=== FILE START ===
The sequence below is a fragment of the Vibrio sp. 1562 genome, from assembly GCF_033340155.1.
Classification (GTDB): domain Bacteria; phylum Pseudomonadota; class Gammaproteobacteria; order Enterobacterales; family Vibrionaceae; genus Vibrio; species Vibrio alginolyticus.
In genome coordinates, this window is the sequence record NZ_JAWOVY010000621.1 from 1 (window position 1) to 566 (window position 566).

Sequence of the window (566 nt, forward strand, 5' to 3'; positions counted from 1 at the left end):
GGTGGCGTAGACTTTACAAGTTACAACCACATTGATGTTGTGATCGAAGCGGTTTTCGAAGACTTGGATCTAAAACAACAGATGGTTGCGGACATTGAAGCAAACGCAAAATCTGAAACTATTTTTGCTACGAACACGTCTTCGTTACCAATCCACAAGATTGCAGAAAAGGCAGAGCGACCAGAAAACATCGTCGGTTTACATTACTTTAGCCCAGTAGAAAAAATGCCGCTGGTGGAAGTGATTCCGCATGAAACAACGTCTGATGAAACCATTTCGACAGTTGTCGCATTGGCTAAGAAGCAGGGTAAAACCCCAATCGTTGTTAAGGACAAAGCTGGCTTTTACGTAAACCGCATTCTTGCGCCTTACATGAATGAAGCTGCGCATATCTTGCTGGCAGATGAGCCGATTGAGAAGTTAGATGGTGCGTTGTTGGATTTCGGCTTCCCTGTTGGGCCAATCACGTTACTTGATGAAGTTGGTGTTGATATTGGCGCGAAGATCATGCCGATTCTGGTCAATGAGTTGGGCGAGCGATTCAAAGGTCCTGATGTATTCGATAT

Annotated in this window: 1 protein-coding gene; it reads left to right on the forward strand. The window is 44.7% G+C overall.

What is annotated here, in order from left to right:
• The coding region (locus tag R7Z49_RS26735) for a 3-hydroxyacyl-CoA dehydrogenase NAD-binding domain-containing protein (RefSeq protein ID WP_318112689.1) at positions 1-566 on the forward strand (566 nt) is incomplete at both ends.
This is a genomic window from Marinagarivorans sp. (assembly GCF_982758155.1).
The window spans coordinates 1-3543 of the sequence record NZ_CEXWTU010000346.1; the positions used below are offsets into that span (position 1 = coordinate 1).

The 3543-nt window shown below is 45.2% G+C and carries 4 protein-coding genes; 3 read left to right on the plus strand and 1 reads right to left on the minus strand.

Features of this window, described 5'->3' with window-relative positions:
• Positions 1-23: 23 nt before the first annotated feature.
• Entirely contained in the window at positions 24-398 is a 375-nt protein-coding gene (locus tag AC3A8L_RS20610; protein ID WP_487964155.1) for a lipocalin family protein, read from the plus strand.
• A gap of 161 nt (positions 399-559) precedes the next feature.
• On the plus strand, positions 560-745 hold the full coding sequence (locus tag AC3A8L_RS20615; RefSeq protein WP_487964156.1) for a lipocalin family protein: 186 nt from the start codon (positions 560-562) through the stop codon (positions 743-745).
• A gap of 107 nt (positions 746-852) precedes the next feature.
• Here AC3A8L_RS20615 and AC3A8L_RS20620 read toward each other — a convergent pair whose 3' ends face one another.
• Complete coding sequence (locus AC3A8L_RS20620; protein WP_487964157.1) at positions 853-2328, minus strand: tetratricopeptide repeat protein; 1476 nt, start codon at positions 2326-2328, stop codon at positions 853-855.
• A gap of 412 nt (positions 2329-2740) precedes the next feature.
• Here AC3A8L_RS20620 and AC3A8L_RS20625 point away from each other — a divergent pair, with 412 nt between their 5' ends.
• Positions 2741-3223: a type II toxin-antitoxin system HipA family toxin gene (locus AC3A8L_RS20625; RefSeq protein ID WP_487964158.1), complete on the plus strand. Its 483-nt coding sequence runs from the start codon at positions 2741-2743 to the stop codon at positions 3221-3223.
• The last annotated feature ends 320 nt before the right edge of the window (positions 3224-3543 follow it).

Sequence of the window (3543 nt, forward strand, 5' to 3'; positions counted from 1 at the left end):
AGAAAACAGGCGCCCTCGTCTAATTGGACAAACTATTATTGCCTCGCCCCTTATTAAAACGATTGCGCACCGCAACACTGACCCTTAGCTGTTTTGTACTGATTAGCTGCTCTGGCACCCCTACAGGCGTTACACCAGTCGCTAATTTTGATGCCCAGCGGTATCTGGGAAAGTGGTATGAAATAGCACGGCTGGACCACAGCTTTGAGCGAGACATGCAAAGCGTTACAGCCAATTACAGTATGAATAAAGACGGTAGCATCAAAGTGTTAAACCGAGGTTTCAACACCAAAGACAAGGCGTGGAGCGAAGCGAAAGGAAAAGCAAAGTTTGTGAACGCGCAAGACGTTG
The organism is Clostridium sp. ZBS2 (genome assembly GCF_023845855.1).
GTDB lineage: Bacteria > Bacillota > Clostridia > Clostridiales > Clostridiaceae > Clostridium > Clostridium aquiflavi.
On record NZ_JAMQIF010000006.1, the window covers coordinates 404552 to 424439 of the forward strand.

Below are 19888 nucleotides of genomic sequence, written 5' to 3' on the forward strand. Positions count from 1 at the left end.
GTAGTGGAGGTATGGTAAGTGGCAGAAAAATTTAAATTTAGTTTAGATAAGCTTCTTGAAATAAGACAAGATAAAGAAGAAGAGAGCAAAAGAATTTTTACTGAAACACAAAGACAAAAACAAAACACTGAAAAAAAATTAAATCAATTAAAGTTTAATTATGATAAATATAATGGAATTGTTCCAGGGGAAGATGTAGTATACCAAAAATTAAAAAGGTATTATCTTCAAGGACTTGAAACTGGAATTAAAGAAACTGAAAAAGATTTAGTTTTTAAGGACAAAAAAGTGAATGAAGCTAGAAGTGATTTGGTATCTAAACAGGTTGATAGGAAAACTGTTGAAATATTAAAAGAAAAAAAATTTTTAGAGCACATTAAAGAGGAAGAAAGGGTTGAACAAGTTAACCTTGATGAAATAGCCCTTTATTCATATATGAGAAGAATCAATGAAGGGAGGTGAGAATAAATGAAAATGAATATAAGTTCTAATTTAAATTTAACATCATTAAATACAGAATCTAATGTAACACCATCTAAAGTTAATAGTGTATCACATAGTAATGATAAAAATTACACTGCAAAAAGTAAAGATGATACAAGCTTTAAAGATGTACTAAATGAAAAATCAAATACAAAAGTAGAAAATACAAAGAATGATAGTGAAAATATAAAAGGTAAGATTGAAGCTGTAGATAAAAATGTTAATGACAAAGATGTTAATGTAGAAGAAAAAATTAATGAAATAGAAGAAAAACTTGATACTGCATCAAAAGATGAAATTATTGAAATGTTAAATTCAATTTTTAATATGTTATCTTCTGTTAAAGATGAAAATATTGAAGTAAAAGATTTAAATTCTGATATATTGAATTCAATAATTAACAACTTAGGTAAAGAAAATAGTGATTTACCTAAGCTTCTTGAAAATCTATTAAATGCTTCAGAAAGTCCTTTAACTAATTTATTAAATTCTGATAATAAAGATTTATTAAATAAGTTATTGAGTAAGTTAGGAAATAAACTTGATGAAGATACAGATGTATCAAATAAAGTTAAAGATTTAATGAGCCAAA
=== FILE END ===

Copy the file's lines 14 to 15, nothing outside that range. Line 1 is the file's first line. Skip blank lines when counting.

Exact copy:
• Entirely contained in the window at positions 24-398 is a 375-nt protein-coding gene (locus tag AC3A8L_RS20610; protein ID WP_487964155.1) for a lipocalin family protein, read from the plus strand.
• A gap of 161 nt (positions 399-559) precedes the next feature.